Continuing Human Toll: Pakistan’s Controversial Drive to Evict Afghan Refugees


A family returns from Pakistan, crossing the Afghan side of the Durand Line. Photo by @Afghan for ADN

By Shinwari

Faced with rising terror attacks, Pakistan launched a drive in October 2023 to evict Afghan nationals residing as refugeesin the country over the last four decades. According to the data compiled by UNHCR and the International Organization for Migration (IOM), since October, 2023, more than half a million Afghans have been sent back by Pakistan to Afghanistan.

Pakistan’s shifting approach toward Afghan refugees delineates a path from an initial welcome to a stance marked by inhumane actions. Once viewed as a temporary haven for Afghans seeking refuge from war and poverty at home, Pakistan’s position has morphed into a firm determination to repatriate Afghans, leading to the expulsion of hundreds of thousands since 2023. The primary reason provided by Pakistan for these actions are said to be the purported involvement of Afghan refugees in terrorist incidents within Pakistan. However, substantiating evidence for these claims is lacking, suggesting they are primarily rhetorical tools employed by the Pakistani authorities to mask their shortcomings in counterterrorism efforts.

The consequences of Pakistan’s arbitrary measures have placed Afghanistan in a precarious position, forcing it to grapple with the strain of reintegrating returning refugees. The surge in returnees imposes unprecedented pressure on Afghanistan’s already fragile infrastructure and stretched resources, aggravating socio-economic challenges, and contributing to a humanitarian crisis of epic proportions.

According to the UNHCR, Pakistan is now home to around 3.1 million Afghans. Data shows 1.35 million are registered or Proof of Registration (POR) cardholders. More than 800,000 have Afghan Citizenship Cards (ACC) while the remaining are unregistered.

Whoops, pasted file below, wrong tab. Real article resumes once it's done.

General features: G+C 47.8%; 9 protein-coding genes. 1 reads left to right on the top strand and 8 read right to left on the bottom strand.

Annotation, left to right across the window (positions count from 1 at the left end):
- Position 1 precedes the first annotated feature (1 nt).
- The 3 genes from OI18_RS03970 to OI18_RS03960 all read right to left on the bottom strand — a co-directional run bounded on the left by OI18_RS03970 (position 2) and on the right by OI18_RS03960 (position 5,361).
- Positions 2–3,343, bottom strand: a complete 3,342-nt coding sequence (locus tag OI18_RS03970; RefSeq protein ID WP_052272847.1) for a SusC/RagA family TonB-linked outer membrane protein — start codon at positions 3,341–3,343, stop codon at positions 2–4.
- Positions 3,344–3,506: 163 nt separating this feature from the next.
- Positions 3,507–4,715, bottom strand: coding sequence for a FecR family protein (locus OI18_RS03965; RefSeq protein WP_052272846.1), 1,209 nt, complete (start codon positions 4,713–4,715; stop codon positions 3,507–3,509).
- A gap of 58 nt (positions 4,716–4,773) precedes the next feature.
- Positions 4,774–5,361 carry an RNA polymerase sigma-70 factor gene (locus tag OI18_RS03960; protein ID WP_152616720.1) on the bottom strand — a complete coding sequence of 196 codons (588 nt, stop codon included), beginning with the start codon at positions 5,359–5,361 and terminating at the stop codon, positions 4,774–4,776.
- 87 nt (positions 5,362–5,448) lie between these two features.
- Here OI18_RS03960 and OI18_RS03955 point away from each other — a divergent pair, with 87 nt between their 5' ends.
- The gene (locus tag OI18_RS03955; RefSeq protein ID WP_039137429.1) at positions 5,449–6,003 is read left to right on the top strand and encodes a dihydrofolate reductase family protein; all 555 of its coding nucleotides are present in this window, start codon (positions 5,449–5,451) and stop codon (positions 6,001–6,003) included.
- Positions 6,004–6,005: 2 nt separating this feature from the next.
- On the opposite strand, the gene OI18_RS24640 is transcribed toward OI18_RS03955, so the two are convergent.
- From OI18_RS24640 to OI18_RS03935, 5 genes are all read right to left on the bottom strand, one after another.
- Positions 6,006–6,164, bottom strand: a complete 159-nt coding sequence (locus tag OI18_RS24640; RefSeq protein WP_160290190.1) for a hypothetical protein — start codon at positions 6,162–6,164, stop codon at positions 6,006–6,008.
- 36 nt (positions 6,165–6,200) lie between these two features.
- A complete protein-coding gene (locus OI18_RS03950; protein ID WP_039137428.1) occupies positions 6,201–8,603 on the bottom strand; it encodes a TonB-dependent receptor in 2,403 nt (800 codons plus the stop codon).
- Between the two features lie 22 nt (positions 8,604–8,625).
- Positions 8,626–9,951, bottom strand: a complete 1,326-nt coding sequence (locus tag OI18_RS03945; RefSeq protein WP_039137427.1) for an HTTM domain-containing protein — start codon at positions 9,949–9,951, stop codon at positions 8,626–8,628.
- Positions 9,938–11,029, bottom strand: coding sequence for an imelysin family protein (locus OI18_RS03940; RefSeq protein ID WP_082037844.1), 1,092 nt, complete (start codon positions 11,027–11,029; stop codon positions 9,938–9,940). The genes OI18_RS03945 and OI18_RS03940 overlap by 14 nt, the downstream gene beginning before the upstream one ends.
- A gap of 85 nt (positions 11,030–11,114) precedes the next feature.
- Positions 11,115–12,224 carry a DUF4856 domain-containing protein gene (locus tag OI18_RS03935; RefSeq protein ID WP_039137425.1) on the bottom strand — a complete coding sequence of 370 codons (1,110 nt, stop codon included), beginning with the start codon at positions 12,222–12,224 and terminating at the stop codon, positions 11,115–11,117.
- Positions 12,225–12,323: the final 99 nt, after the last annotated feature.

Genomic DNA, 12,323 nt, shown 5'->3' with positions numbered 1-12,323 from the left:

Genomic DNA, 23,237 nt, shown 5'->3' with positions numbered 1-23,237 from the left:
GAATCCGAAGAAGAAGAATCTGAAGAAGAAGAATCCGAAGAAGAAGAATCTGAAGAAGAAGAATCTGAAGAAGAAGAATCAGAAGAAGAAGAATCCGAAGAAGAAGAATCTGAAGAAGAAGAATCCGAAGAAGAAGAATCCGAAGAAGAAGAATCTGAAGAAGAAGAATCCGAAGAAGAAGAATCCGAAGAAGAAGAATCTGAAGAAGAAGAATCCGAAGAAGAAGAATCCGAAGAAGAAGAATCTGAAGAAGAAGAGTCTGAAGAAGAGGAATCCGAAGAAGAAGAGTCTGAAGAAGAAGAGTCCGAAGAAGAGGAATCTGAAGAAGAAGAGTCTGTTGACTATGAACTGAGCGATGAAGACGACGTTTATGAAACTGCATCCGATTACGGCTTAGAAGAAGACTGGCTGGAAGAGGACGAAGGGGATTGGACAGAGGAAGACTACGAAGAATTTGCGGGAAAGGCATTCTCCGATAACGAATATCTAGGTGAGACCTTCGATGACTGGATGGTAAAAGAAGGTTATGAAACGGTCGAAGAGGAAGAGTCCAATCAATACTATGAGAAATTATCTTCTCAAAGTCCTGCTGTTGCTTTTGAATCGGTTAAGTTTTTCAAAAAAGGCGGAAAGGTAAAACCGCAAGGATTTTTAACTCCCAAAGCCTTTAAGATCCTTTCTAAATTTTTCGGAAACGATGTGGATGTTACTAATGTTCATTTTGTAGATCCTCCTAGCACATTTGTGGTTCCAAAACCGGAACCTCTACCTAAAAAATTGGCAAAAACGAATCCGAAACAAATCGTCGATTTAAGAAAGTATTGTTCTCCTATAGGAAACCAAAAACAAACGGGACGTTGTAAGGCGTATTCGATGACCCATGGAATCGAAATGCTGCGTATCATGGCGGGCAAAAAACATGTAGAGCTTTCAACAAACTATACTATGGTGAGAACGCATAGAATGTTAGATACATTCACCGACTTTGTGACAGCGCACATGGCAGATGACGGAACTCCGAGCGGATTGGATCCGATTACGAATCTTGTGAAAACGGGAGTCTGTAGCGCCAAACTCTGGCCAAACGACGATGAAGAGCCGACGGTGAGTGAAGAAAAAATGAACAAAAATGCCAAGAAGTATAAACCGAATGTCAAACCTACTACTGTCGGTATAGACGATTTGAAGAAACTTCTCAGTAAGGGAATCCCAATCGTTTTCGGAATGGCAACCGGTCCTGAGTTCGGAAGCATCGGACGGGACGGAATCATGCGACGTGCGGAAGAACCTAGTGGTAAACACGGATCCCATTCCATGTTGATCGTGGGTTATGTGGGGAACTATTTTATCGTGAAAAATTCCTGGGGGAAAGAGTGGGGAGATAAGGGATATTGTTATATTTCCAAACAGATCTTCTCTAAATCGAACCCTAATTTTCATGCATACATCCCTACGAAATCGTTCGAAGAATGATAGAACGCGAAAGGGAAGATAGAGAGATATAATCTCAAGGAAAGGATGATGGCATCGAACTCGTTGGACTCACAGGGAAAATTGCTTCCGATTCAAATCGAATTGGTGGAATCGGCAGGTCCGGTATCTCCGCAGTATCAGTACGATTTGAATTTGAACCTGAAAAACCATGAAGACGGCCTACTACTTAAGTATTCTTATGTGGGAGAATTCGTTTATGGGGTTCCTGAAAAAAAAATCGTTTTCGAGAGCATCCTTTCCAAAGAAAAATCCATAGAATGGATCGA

On coming back to power after a dubious election, the present Pakistani Government announced that they would be repatriating Afghan citizenship card (ACC) holders from April 15. This created a huge uproar from International organisations, forcing Pakistani Government to defer it to June, 2024. The Pakistani government has also stated that as per the ‘Illegal Foreigners’ Repatriation Plan’, they intend to repatriate even Afghans who have UNHCR-issued Proof of Registration (PoR) card holders.

The International Human Rights organization has categorically mentioned that Pakistan’s ‘Illegal Foreigners’ Repatriation Plan’ blatantly breaches refugee and international human rights statutes, particularly the principle of non-refoulement, putting the lives of all Afghan migrants at peril, especially women and children. The government’s decision lacks transparency and arbitrarily nullifies the legitimacy of ACC documentation issued by the Pakistani government itself. 

Pakistan is not a party to the International Refugee Convention 1951 and the 1967 Protocol. It does not have any national legislation dealing with refugees. There is a complete lack of transparency, due process and accountability in the detentions and unlawful deportations of Afghan refugees in Pakistan, which was exacerbated by increased harassment and hostility towards them.

The geo-political scenarios also add an important dimension to this issue. Pakistan with its complete dependency on China has moved away from US and has increasingly act more as an extended arm of Chinese interests. With this, Pakistan has refused to exempt Afghans awaiting resettlement to the US from this repatriation to Afghanistan. Pakistan has mentioned that they would not honor the protection letters issued by the US Embassy in Pakistan to all Afghans registered with the United States Refugee Admission Program and awaiting resettlement back to the US. 

Though Pakistan cites a lack of formal agreement with the US for dishonoring such requests, the real reason could be the increasingly fragile and difficult political relationship between the US and Pakistan, clouded by China.

Since 2023, Pakistan has expelled thousands of Afghan refugees. Those, who are still in Pakistan, are being subjected to harassment, intimidation, extortion, and arbitrary arrests. Civil society groups have been expressing concerns over the violation of refugee rights and have urged the Pakistani government to stop this ongoing forced expulsion. With the increasingly strained relationship with the Afghan Taliban, Pakistan might continue to treat Afghans, especially Pashtuns, as a national security threat. 

Author chooses a single pseudonym. Shinwari is a freelance journalist based in Peshawar, Pakistan. 

Note: The contents of the article are of sole responsibility of the author. Afghan Diaspora Network will not be responsible for any inaccurate or incorrect statement in the articles. 

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